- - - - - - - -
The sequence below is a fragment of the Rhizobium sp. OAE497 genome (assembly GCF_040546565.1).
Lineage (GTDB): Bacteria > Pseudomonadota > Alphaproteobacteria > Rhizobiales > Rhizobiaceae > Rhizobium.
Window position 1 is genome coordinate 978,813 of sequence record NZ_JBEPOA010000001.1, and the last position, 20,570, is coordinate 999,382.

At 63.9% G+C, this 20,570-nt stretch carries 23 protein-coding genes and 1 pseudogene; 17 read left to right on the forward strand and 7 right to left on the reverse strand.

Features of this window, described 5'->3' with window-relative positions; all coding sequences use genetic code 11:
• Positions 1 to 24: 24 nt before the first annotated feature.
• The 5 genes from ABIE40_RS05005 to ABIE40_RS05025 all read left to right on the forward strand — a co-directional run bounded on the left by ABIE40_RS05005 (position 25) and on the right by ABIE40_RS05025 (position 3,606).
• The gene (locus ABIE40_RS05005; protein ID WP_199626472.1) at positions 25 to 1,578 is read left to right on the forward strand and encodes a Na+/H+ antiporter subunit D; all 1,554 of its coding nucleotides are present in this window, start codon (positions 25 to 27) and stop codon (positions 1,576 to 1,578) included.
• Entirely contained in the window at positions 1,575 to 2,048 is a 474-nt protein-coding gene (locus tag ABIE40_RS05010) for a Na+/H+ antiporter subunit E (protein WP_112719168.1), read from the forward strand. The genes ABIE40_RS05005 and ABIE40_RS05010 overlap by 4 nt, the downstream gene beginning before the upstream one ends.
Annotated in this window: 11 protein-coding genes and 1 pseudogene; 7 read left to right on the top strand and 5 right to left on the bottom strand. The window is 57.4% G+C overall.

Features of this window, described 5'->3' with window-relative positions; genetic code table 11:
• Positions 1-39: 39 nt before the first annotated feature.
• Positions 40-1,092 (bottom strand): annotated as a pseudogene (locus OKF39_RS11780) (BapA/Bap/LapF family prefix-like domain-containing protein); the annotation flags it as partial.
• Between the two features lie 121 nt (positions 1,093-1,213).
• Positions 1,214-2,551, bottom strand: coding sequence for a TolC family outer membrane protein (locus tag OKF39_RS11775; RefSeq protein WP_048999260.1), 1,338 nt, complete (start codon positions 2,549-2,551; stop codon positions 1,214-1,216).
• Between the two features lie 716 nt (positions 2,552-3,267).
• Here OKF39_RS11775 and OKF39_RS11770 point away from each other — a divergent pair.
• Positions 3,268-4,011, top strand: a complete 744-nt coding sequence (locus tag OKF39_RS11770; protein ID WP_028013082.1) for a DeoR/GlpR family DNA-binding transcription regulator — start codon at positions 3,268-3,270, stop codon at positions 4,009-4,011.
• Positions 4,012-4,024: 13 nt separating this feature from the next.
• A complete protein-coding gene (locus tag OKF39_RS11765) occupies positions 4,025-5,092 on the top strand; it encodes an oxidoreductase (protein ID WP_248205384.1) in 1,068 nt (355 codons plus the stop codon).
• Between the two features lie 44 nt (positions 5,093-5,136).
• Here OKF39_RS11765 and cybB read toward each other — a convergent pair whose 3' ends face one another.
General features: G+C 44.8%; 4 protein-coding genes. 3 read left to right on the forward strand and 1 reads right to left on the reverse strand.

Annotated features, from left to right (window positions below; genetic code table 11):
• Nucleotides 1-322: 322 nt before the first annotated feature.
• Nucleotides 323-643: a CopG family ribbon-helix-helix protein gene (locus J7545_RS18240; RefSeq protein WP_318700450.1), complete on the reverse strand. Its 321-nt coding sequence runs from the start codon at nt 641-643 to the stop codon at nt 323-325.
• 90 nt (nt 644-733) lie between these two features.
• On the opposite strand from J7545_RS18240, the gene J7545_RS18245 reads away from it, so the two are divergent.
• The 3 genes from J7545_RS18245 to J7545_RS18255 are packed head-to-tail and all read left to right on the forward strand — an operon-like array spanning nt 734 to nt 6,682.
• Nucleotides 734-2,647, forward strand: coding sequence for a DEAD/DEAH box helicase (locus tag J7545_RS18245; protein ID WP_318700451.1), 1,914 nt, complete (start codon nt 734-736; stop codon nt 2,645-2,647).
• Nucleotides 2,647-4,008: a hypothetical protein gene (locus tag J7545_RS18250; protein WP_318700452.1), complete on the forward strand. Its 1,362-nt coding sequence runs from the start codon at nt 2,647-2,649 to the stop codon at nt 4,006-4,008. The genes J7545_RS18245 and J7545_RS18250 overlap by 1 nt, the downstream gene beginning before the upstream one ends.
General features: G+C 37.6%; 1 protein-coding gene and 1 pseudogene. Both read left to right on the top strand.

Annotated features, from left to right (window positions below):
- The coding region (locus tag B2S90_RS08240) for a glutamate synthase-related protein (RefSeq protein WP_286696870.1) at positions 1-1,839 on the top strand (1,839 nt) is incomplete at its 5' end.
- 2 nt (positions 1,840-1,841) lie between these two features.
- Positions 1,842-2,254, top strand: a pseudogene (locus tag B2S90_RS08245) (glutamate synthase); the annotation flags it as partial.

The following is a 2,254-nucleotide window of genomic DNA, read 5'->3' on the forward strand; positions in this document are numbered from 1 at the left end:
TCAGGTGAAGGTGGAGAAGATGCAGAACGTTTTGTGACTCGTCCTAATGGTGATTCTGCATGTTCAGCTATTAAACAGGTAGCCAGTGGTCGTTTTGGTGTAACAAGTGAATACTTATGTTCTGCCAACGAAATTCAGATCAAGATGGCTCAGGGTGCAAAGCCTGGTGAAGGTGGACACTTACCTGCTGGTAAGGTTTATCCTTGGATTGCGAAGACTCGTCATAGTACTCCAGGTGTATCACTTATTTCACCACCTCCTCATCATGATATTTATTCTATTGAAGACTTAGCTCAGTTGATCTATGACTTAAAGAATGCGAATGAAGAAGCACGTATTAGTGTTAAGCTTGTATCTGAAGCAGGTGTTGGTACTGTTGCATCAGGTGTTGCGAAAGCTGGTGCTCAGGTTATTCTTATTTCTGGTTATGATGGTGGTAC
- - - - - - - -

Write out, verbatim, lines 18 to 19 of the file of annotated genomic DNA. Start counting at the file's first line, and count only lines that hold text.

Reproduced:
• Positions 3,268-4,011, top strand: a complete 744-nt coding sequence (locus tag OKF39_RS11770; protein ID WP_028013082.1) for a DeoR/GlpR family DNA-binding transcription regulator — start codon at positions 3,268-3,270, stop codon at positions 4,009-4,011.
• Positions 4,012-4,024: 13 nt separating this feature from the next.